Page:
Recently, there has been considerable discussion regarding the ideal weight load (rider and tack) of horses and ponies. In a recent study conducted at Kitasato University in Japan, researchers aimed to determine the load capacity of a trotting Taishuh pony by gait analysis using a motion analysis system.
Seven Taishuh ponies (5 mares and 2 geldings) and their rider were fitted with a marker and recorded by 2 high‐resolution digital DVD cameras as they were trotting along a straight course. Each horse performed 7 tests: 2 tests with 154 pound loads and 5 tests with random weights between 176 and 265 pounds. Among ponies, symmetry in the 265 pound test was significantly lower than that in the 154 pound test, and stabilities during the 220 and 265 pound tests were significantly less than that in the 154 pound test. The time lag between the time series of horse and rider in the 265 pound test was significantly greater than that in the 154 pound test.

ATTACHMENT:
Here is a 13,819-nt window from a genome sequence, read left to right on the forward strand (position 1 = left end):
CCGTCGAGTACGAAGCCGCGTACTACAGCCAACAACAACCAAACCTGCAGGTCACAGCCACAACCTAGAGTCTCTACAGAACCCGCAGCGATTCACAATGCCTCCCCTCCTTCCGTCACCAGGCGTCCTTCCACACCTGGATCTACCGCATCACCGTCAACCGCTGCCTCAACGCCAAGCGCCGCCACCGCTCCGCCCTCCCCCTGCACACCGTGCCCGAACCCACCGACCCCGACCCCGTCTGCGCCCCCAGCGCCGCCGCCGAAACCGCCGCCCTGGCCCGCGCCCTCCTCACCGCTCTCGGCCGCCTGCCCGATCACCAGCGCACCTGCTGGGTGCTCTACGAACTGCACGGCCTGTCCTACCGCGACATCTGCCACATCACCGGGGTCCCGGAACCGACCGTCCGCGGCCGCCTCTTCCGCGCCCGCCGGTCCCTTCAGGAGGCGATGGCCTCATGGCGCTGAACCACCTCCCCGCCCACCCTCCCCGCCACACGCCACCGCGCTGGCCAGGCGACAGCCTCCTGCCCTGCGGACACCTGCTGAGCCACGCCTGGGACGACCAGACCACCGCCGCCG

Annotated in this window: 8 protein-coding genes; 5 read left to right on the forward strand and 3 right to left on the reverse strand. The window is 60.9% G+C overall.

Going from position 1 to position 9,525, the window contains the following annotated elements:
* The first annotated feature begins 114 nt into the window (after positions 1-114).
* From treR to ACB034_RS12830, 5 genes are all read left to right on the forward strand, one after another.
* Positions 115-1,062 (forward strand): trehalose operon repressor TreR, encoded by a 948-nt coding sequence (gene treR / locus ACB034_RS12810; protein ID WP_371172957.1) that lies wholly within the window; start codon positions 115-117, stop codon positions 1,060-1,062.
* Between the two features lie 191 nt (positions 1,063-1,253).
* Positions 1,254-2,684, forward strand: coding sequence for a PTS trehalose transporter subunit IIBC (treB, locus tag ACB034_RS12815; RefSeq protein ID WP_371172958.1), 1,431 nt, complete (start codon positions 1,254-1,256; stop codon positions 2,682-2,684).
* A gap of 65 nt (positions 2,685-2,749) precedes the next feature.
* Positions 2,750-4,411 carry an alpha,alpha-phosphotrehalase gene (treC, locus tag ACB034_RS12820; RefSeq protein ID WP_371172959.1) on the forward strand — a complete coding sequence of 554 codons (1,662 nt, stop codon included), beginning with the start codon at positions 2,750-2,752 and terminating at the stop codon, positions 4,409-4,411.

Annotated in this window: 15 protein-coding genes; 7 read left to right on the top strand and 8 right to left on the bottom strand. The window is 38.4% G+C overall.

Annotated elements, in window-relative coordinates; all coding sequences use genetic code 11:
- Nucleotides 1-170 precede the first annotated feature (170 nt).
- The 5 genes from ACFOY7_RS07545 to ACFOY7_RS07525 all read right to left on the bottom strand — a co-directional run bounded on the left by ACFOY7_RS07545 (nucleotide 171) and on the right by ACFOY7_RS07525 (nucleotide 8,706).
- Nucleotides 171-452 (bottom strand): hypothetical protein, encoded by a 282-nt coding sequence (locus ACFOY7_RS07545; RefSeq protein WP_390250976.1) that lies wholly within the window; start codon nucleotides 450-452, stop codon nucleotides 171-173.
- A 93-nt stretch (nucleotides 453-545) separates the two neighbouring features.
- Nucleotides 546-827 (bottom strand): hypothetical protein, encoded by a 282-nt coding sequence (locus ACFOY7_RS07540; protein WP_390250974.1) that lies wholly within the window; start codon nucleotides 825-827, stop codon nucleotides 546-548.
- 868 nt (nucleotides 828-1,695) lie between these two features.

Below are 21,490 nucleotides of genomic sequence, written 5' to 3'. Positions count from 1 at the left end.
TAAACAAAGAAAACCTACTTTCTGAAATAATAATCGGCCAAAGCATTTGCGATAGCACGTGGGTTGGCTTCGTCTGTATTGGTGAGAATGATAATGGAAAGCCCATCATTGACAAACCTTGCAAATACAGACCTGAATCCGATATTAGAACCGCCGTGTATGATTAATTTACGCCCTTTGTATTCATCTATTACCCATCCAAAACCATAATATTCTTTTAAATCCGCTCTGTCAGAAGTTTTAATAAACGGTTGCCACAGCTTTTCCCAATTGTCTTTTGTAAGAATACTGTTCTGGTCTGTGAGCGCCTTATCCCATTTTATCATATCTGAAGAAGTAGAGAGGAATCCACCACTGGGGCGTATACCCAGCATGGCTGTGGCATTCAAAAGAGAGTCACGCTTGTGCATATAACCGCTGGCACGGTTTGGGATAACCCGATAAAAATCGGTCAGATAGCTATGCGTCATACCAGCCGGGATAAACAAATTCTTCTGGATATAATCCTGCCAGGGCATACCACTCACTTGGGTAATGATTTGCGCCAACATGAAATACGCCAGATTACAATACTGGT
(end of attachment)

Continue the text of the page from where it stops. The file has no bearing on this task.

These results suggests that the maximum permissible load weight of the Taishuh pony at a trot over a short distance is less than 200 pounds, which is 43% of the bodyweight of the pony.
Although other research has shown that horse can safely carry up to 30% of their body weight, it’s generally accepted that a horse can carry up to 20% of their body weight. However, there are other factors than just weight that impact how much weight a horse or pony can carry, including conformation of the horse, the horse’s fitness level, rider fitness, and rider ability level. For example, a fit horse with ideal conformation can carry more weight if the rider is also fit and well balanced.
Summarized by: Krishona Martinson, PhD, University of Minnesota